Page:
Interest rates

A Negative Approach

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Mortgagees will now start making money from their loans.
  • Why it matters

    Why it matters

    The ECB hopes its policy of negative interest rates, essentially taxing money, will put more cash in people’s pockets but the decision is hammering savers and pensioners.

  • Facts

    Facts

    • The ECB reduced its deposit rate into negative territory last July.
    • It means lenders have to pay borrowers to take their money.
    • The move could have serious long-term consequences, and decision-makers should reverse it, the author argues.
  • Audio

    Audio

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The world of finance has gone crazy. The Danish branch of the Swedish Nordea Bank has announced that it is becoming one of the first financial institutions ever to offer a mortgage with a negative interest rate.

The loan has a negative interest rate of just 0.03 percent, but the message it conveys is shocking: In the future, debtors must pay back less money than they borrowed.

Bankers are happy to get rid of their money, which, with the advent of negative interest rates being set by the European Central Bank, they otherwise have to pay the central bank to hold — at a rate significantly higher than what they pay the loan recipient.

Everything that we learned over decades, practically imbibed along with our mother’s milk, is no longer true. Wealth can be built up almost risk-free by means of credit.

The capital market has turned topsy-turvy. With a stroke of the pen, rules that were valid worldwide have been discarded because of a new central-bank policy.

Everything that we learned over decades, practically imbibed along with our mother's milk, is no longer true.

At the moment, no one can grasp the consequences of the situation. Experiences of such a loan are simply lacking. Can the world of economics be so easily altered without causing new damage? No one knows.

The fact is that we must reorient ourselves. The real consequences of this new financial world will only be visible in a few years, probably only after decades. The new era of very low interest rates and quantitative easing might alleviate problems in the euro zone in the short term, but its risks are being shifted onto the next generations.

The children of today will be the ones who suffer if the framework conditions remain as they are currently. This may be most evident in the issue of retirement provisions.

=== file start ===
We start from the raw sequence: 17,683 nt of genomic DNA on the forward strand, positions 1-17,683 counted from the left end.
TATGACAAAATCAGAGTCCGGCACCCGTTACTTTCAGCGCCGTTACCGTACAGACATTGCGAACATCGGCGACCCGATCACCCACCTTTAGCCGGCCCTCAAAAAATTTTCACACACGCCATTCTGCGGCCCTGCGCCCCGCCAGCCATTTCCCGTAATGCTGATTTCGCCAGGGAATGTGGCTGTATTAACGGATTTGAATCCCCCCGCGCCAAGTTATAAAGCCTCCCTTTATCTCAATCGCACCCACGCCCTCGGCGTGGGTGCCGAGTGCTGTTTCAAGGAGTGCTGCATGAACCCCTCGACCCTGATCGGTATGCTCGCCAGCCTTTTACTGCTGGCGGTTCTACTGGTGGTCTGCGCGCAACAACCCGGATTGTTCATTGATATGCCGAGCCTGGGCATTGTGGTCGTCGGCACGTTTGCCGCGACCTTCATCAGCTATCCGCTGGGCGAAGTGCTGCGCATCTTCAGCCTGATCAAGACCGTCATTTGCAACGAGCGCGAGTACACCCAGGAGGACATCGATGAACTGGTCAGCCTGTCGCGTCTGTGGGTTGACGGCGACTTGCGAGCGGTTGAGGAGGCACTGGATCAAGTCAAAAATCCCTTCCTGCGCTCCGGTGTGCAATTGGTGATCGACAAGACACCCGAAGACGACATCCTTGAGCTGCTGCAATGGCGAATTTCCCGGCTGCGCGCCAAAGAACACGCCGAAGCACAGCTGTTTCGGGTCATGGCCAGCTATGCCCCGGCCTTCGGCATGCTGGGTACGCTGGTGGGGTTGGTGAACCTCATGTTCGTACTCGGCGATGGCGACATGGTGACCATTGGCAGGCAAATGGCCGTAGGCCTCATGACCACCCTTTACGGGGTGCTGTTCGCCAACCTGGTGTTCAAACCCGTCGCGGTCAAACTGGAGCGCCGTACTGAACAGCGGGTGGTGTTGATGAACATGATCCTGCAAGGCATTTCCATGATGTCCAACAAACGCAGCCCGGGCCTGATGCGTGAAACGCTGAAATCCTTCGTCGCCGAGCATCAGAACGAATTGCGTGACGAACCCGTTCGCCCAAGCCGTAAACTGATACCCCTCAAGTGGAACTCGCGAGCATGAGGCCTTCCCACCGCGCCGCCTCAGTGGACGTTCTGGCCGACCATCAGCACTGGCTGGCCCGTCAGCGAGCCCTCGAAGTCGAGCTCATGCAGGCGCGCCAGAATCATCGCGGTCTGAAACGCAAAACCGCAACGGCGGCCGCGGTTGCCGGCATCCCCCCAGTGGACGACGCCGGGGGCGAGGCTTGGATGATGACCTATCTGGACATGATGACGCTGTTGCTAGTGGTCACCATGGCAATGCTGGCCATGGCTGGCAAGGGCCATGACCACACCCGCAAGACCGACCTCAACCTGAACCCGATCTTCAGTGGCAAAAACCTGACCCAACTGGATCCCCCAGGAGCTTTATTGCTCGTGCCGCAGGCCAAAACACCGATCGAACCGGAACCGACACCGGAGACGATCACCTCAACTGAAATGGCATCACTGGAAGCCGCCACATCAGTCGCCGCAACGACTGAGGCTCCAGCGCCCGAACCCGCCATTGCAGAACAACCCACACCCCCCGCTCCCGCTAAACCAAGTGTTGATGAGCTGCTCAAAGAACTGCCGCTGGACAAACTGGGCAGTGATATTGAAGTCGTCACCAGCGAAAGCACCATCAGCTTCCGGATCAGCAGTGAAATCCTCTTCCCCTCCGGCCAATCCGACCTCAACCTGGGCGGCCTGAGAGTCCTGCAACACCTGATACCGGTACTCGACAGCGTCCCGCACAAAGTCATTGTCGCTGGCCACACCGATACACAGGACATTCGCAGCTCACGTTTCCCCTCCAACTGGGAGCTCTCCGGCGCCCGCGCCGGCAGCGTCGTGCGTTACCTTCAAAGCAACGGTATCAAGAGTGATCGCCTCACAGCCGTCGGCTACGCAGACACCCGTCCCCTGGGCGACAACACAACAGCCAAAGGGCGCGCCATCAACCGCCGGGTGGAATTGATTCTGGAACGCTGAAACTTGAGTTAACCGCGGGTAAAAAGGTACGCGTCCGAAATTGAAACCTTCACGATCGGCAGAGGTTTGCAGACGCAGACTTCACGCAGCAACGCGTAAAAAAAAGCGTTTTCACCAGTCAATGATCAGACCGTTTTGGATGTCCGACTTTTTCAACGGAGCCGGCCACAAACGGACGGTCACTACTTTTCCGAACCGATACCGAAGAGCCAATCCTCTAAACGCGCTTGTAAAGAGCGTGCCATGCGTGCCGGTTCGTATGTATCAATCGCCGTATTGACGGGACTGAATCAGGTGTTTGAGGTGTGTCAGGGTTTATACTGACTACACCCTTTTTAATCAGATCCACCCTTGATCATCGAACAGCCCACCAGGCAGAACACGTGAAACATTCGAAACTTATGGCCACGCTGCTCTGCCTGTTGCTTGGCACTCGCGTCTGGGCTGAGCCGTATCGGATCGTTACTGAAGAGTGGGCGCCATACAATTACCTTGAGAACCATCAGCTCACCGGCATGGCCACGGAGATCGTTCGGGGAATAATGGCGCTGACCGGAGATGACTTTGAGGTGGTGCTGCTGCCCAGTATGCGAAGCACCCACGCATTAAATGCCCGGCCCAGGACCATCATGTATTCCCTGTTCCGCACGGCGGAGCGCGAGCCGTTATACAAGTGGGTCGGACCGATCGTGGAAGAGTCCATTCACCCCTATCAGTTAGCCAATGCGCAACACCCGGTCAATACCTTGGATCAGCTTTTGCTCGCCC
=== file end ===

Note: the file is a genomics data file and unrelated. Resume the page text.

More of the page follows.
The strategy of stimulating growth with a flood of money and penalty interest for banks, and thereby reducing the long-term consequences of the 2008 financial crisis, has been practiced in Europe for a good while now.

Its success is uncertain. What is clear is that prudent savers are the dumb ones. The strength of the German economy of yesterday has today become its weakness. Because with interest rates near zero, wealth is destroyed after the rate of inflation has been factored in.

In the short term, none of this has to be a huge problem. Professional investors such as mutual funds, for example, evaluate the success of an investment with regard to its liquidity, i.e. how quickly they can buy but also sell their securities.

Thus they include German government bonds in their portfolio, even if at their redemption date they are worth less than their purchase price. The investment experts try to compensate for the disadvantage with regard to yields by including other securities, through a broad range of investments.

But this can only work to a limited extent, unless investors take on significantly higher risks. More severe risks, however, carry the rising danger of incurring a loss.

Many citizens must save today for the pensions of tomorrow. But living standards cannot be maintained indefinitely by government-provided social security.

What remains are stocks. In the current situation, they are doubtlessly the only realistic alternative to bonds. But how sustainable is an investment in stocks if it is no longer based on fundamental company data, but fueled by the fact that no other feasible alternatives exist?

What is more, stocks currently offer an attractive overall return of about 5 percent in the long term. But we are speaking here of many decades. Who has so much time?

Many citizens must save today for the pensions of tomorrow. But living standards cannot be maintained indefinitely by government-provided social security. Demographic developments make it clear Germans will have problems in the future: In 1950, 6.26 workers financed one pensioner. In 2050, the figure will be 1.54, if predictions are correct.

Negative interest rates make it almost impossible to provide security for the elderly. Up to now, additional provisions for old-age came via a life insurance policy, a pension fund or bond investments. But at the moment, they aren’t providing enough.

In the short term, that isn’t a problem as retirement plans run over many years. But if the situation remains as it is, then it will become a problem — a big one.

If the political establishment wants to guarantee the welfare of future generations, then the phase of negative interest rates must remain a phase, and a short one at that.

 

To contact the author: landgraf@handelsblatt.com

 

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